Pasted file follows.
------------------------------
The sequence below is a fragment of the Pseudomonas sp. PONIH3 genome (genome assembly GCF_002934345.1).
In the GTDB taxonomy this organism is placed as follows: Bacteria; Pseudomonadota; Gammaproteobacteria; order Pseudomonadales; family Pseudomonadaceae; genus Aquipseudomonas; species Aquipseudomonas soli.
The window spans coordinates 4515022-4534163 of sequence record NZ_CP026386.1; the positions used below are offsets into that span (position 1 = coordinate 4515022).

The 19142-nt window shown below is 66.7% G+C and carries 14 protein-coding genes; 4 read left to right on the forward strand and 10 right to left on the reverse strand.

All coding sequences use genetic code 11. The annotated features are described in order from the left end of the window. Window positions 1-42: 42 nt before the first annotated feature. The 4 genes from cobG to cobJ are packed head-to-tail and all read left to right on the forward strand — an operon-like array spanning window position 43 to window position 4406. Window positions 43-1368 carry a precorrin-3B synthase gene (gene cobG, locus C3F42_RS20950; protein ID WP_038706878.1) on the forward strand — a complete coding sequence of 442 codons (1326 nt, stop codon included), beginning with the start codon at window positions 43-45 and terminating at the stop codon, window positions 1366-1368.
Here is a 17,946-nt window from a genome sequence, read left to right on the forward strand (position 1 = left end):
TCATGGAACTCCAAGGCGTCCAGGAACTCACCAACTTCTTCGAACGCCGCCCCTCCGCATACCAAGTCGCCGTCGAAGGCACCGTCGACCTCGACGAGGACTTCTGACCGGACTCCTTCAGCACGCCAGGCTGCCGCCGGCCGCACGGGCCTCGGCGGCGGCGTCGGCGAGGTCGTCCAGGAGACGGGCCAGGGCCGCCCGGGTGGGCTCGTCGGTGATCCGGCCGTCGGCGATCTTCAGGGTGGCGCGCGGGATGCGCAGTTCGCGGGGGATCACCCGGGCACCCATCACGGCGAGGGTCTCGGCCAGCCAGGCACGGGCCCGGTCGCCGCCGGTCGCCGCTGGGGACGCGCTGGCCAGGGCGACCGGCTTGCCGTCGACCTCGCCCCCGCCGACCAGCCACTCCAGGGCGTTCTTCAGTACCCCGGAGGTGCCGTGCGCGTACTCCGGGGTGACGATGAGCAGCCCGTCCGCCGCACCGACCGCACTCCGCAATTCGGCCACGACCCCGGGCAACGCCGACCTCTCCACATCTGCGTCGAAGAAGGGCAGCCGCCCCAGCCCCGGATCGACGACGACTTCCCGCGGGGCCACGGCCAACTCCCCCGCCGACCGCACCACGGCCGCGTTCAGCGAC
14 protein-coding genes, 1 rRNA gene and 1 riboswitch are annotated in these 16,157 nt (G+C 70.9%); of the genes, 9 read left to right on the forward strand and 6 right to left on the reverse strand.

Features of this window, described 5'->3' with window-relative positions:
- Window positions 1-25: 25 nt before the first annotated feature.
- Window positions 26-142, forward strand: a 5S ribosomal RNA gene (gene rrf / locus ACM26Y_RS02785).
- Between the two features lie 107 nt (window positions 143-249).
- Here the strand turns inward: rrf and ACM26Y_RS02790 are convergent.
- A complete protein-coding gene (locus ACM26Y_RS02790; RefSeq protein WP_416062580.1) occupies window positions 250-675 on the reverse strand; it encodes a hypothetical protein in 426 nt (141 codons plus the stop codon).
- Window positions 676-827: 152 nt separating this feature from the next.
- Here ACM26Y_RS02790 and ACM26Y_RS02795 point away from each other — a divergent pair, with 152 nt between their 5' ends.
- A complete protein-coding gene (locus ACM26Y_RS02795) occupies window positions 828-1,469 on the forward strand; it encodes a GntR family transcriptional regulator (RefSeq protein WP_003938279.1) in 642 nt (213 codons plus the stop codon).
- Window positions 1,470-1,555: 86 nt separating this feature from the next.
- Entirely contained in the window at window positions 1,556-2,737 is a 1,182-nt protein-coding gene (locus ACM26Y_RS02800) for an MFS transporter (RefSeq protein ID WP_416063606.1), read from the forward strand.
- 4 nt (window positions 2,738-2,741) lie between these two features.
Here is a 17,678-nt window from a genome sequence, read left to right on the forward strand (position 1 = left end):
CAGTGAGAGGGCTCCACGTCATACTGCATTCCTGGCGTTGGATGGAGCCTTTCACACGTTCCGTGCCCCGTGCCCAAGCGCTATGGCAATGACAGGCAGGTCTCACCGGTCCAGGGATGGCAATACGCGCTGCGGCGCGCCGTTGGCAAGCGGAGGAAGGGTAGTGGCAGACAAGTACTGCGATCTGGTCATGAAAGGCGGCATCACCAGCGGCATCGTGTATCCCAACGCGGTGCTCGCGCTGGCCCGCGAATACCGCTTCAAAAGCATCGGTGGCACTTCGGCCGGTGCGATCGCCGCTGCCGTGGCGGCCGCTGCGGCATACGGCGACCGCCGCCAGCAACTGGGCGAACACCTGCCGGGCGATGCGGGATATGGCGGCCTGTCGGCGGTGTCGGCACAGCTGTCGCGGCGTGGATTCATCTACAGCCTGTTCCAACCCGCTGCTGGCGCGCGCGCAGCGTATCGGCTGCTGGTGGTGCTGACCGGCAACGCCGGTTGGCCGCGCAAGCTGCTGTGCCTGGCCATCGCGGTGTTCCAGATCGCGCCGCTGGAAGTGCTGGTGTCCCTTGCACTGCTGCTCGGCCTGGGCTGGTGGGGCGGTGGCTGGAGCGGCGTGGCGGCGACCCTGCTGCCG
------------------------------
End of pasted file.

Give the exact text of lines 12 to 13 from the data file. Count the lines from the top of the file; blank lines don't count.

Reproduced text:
- Between the two features lie 107 nt (window positions 143-249).
- Here the strand turns inward: rrf and ACM26Y_RS02790 are convergent.